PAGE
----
This is such an incredible opportunity. I cannot put into words how valuable the past nine weeks (and this final tenth) are to me. I have learned a lot about my own motivations, my spiritual gifts, my love of kids, and my best and worst sides. A few stories could  be in order.

One of the beasts of the summer internship is the craft closet. It doesn't take too much imagination to picture how a closet full of glitter, popsicle sticks, every shape, size, and color of paper, paper clips, paint shirts, stickers, birdseed, and everything in between that is accessed by many volunteers with varying amounts of time to put things back correctly over the course of a year could quickly become chaotic. Thus, our (my co-intern's and my) task was to tame the beast. This involved hours of putting things in bins, making the label maker cooperate, taping over the labels that refused to stick to the bins, and generally organizing things in logical ways (i.e. the markers with all the other writing utensils, not hiding under the sticker bins). Sometimes though, our tasks were as simple as sorting out the different types of ribbon or throwing out a heap of messy tinsel.

There is a pleasant rhythm that hides in tasks like organizing ribbon and stickers. Granted, some of that rhythm is pleasing to me because some of my main spiritual gifts are helps and administration-- I like organizing and doing little tasks to free others up to do big tasks. But there is something satisfying looking at the rainbow-ordered rows of ribbon and knowing that order has been restored (for now). In those moments of detail-oriented organizing, Colossians 3:23 had a habit of crossing my mind: "Whatever you do, work at it with all your heart, as working for the Lord, not for human masters." That verse was a great reminder that in the smallest (and biggest!) tasks, the Lord is near and cares about my heart as I work.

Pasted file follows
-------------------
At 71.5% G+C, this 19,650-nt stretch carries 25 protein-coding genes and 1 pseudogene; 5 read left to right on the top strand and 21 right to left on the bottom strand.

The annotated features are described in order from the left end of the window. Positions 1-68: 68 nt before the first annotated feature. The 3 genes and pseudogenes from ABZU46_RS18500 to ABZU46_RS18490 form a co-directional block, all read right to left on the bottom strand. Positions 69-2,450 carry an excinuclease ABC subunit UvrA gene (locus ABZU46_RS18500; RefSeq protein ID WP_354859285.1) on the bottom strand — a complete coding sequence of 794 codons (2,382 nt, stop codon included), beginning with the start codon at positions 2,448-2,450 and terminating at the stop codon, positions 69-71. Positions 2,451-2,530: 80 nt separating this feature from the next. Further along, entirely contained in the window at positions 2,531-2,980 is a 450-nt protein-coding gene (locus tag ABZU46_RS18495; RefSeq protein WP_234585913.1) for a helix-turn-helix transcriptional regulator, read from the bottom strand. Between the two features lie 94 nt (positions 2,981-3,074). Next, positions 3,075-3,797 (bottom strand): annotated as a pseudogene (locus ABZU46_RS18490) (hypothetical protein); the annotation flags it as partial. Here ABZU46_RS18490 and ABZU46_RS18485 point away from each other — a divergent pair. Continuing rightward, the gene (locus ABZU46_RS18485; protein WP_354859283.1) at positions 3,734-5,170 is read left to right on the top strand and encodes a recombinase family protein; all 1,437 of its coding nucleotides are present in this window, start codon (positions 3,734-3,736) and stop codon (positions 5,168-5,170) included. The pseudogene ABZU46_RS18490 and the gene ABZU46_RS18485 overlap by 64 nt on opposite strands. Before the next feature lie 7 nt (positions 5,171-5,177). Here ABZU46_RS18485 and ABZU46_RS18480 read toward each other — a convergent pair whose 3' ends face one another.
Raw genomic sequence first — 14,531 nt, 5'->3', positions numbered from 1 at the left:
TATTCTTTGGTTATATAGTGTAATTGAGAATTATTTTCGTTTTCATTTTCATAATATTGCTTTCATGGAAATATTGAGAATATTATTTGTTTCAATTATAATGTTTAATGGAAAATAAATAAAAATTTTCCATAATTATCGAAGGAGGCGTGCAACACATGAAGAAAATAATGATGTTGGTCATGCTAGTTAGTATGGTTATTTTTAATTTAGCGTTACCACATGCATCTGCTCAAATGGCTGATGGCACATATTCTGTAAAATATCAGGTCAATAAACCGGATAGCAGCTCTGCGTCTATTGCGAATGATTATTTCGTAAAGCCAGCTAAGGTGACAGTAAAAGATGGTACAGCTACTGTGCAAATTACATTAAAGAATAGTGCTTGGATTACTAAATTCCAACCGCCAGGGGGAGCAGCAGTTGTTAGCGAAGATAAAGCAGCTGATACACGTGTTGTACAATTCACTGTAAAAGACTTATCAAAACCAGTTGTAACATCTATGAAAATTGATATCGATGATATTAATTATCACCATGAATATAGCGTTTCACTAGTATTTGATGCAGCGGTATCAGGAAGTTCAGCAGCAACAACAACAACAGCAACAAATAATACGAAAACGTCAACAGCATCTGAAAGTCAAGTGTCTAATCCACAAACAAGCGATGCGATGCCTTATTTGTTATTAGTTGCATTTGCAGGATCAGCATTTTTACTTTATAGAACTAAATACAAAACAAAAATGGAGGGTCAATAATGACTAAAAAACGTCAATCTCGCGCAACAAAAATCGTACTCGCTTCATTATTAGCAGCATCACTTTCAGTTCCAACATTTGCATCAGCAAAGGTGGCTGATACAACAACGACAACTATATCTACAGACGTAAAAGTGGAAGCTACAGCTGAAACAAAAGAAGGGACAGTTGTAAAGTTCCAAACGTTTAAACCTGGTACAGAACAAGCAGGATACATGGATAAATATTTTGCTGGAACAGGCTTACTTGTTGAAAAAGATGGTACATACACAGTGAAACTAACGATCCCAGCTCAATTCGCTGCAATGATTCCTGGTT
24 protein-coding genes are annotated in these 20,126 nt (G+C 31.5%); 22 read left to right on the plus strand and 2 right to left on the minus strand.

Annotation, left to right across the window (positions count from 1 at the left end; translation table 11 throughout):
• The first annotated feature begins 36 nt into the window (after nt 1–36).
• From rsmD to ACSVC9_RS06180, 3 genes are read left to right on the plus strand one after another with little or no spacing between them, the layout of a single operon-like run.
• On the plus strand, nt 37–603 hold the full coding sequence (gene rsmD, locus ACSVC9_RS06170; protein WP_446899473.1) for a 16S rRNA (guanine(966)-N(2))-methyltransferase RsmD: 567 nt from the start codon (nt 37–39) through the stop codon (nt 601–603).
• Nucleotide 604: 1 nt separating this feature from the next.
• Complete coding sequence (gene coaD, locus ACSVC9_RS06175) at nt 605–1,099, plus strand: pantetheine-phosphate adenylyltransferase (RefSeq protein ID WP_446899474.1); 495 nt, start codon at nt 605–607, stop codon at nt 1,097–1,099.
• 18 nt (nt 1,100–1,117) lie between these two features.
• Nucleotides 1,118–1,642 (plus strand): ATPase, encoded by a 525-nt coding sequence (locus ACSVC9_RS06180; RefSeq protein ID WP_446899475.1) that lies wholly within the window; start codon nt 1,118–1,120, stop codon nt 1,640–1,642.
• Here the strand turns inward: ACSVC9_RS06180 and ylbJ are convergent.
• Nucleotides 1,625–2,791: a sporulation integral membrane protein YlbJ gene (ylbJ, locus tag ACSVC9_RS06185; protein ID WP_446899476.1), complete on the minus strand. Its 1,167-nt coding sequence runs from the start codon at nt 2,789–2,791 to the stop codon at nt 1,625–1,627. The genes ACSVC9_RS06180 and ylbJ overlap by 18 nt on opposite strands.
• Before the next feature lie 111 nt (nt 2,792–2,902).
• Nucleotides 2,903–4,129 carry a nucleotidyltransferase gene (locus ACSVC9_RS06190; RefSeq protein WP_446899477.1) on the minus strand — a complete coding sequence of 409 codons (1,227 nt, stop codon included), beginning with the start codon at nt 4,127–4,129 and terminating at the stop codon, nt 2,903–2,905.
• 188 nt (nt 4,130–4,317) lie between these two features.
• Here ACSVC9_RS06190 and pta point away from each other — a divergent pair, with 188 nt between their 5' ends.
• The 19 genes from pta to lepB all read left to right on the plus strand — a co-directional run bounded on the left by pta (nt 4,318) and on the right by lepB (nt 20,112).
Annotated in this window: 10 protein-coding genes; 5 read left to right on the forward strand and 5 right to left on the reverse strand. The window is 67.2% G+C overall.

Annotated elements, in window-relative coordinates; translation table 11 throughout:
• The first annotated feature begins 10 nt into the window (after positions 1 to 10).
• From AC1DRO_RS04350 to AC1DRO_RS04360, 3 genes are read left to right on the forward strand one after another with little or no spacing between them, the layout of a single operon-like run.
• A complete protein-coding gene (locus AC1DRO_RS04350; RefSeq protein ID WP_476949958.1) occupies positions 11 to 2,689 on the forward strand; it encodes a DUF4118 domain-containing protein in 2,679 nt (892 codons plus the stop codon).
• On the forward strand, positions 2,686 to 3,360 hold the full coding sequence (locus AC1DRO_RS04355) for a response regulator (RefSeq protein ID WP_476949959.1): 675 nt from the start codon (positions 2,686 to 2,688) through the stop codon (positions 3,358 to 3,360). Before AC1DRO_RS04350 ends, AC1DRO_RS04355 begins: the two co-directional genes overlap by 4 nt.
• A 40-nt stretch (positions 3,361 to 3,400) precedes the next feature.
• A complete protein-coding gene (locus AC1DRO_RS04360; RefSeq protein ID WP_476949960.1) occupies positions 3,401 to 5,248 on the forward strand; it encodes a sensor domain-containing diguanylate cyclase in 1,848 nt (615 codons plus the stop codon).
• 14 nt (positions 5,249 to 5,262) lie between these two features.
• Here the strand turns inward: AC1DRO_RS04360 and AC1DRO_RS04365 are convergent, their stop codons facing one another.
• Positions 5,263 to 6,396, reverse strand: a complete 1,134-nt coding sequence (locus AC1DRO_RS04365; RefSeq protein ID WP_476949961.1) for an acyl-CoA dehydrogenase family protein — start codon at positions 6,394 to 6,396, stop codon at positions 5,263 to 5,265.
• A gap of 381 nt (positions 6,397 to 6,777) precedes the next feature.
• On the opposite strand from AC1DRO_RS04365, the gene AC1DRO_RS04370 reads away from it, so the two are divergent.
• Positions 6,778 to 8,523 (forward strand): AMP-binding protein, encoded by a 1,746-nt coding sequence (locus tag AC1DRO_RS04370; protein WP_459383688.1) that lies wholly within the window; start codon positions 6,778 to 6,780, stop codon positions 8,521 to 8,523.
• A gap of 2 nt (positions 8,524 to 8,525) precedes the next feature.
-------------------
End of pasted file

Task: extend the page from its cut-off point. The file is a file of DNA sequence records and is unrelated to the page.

I got a taste of bigger tasks too this summer-- teaching Sunday School, planning and leading the games for 120 kids at Music Camp, and co-head coaching the four- and five-year-olds at Sports Camp. Sometimes it was terrifying, and I felt incredibly under-prepared. For example, all the mornings I had not prepared my lesson well for Sunday School and wondered if the words I would say would be life-giving. Walking into leading six high schoolers and roughly 120 kids in all manner of rowdy games with hopes of minimal injuries and too much fun, but feeling incredibly inadequate to lead such a venture. And most recently, co-head coaching with one of the coolest humans around (shout out to you, Mia), but also recognizing that neither of us had really been formally trained in what we were supposed to do, a job that usually required a week of formal training. But even in all those moments when I felt small, God did miracles. 

In the story of the feeding of the 5,000, Jesus takes a little boy's lunch of five loaves of bread and two fish and feeds a crowd of at least 5,000 (probably more, because they only counted men back then, and the men usually had families with them). Not only that, but there were twelve baskets of leftovers. So many times this summer, I have felt like the little kid who brings forward a lunch with hopes of helping Jesus feed thousands. Surely people laughed at a little kid with dreams to feed what must have felt like the world. Surely that little kid must have felt a little intimidated walking up in front of all of those people to Jesus, the center of their attention. But Jesus doesn't laugh at the boy or condescend. He uses the offering to bless many.